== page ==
While contemporaries like Neil Young and John Mellencamp have recently explored similar themes, Crow astutely delivers her material without being dogmatic, cushioning songs with a beguiling, sunny tone.
"I've always loved being able to mix, juxtapose a pretty happy tune, a memorable melody with a lyric that's perhaps diametrically opposed to the feeling," she continues. "But in this instance, I wasn't as aware of that. I just felt a real sense of urgency to write about what was happening. It was like it was in our faces yet we were walking past it like it was the elephant in the living room. I could not not write about it. But I still love pop music and gravitate to it and write from that as springboard."
Thus this masterful composer spins the apocalyptic "Gasoline" - "It was the summer of the riots, And London sat in sweltering heat, And the gangs of Mini Coopers, Took the battle to the streets" - with a rocking Stones' swagger and a biting, Dylan-esque half-spoken delivery. In concert Crow has artfully blended "Gasoline" into "Gimme Shelter."
And her rallying call to resist oppressive fear-mongering on "Out of Our Heads" with its jubilant chorus - "If we could only get out of our heads, out of our heads, And into our hearts" - recalls John Lennon's crowd-rousing anthems.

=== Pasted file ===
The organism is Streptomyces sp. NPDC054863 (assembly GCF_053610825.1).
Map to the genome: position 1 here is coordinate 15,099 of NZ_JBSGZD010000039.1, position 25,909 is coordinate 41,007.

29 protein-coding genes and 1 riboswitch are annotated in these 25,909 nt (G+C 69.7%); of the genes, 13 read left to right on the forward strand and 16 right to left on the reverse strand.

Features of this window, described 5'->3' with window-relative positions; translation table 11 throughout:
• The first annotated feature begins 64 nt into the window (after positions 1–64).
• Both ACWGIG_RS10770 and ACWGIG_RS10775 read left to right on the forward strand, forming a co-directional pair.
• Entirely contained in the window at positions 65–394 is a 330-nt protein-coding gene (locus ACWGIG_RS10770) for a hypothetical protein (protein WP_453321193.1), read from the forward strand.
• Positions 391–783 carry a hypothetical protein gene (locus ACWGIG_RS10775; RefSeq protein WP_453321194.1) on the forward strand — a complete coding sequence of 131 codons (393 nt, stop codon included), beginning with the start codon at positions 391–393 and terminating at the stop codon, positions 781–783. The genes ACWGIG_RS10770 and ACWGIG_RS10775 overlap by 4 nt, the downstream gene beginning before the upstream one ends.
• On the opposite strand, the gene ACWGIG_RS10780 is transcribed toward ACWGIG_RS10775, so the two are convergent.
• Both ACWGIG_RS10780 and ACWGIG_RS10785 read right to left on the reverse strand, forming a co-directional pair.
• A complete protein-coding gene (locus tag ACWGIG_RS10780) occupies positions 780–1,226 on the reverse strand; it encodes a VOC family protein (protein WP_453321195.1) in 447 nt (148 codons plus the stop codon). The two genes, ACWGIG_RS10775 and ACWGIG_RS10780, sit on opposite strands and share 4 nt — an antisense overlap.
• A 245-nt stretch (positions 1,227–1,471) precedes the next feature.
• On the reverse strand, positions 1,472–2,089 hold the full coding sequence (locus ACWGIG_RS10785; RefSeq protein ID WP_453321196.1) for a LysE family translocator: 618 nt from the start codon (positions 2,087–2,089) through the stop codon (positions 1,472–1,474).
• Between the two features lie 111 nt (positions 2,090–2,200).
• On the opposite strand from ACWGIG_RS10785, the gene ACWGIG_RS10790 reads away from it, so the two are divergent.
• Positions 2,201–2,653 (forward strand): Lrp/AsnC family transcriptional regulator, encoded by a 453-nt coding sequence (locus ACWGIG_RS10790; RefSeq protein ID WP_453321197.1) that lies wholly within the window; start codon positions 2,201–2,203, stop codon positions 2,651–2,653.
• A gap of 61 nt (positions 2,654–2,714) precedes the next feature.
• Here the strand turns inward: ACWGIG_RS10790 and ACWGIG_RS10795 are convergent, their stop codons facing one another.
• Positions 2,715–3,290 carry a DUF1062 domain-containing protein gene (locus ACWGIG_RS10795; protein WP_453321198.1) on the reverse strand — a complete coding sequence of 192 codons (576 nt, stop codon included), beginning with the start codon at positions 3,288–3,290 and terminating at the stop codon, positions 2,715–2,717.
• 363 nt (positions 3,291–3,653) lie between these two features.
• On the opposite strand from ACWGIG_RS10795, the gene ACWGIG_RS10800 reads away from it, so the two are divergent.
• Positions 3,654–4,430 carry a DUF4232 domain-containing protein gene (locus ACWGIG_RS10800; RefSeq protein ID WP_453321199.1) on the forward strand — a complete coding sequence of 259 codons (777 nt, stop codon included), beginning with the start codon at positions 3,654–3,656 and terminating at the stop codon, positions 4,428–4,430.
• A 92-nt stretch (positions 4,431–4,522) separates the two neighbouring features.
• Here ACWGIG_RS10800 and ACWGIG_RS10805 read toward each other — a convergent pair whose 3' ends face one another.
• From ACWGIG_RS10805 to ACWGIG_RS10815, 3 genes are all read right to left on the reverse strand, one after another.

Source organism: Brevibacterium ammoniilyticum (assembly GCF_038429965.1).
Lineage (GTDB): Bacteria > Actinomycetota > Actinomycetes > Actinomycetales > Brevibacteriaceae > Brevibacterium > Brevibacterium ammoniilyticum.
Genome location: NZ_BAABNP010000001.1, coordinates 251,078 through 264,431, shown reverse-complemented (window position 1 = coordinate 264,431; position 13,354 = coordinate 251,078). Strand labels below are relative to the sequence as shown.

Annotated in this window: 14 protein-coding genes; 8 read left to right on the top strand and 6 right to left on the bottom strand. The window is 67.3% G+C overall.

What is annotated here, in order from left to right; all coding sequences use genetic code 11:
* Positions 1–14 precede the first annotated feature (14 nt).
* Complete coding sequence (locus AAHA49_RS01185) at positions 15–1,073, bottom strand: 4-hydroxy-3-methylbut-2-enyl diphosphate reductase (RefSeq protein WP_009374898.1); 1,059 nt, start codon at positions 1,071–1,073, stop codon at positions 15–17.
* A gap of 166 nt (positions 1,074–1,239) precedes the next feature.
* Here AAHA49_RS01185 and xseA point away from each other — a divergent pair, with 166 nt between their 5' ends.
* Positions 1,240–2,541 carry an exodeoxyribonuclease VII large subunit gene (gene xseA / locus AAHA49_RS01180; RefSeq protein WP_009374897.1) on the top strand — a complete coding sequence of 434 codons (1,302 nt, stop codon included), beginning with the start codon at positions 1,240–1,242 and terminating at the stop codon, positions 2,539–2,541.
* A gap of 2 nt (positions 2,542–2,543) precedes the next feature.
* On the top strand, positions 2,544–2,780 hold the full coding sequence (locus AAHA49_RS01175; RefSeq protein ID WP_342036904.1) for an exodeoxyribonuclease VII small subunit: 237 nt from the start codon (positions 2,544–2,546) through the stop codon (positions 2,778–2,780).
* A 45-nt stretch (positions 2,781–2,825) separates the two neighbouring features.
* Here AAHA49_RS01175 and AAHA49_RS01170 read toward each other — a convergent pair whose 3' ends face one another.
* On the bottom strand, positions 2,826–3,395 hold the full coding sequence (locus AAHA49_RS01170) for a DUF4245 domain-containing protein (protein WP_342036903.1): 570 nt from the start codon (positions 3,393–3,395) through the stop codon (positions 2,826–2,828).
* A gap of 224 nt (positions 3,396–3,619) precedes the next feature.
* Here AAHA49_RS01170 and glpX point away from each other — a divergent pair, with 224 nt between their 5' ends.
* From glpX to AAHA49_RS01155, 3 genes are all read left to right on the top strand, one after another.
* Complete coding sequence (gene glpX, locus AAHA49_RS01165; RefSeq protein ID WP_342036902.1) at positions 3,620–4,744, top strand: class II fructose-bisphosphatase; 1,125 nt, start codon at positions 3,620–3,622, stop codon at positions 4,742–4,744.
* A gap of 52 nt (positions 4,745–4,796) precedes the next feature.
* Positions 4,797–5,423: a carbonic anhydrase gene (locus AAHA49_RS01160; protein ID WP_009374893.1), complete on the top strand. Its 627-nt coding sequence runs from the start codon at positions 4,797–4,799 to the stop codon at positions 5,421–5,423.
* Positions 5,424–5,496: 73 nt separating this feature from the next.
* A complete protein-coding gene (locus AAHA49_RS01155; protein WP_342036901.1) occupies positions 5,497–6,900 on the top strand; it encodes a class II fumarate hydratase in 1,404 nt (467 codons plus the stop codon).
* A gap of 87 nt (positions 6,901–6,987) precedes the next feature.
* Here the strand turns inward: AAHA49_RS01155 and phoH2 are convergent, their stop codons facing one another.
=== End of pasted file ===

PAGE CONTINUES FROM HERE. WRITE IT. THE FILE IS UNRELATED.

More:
"I've been seriously drawn to what John Lennon and George Harrison did," says Crow. "Their music really resonates with me, and when I go to write, I find they show up a lot in my music."
"Detours" is also elevated into the pantheon of outstanding recordings of our time by the inclusion of a memorable set of highly personal songs. They expose her recent tabloid-covered trials and tribulations, including her breakup with cyclist Lance Armstrong and her battle with breast cancer that can undoubtedly inspire and strengthen those faced with similar challenges.
"You don't necessarily know who you're writing for, who ultimately is going to own the music emotionally," she suggests. "The only thing I can do is write from a place of truth and experience. In the last few years l went through a lot of upheaval publicly. I took two years before I wrote about it to give myself some distance and perspective, and also to release myself from the fear of people hearing it.
"All of our experiences are universal. Pain is pain no matter how it is packaged. Sorrow and grief and fear and love and abandonment are universal emotions. The stories may be different but the experience is the same. So in that way, people do wind up relating to your music by default."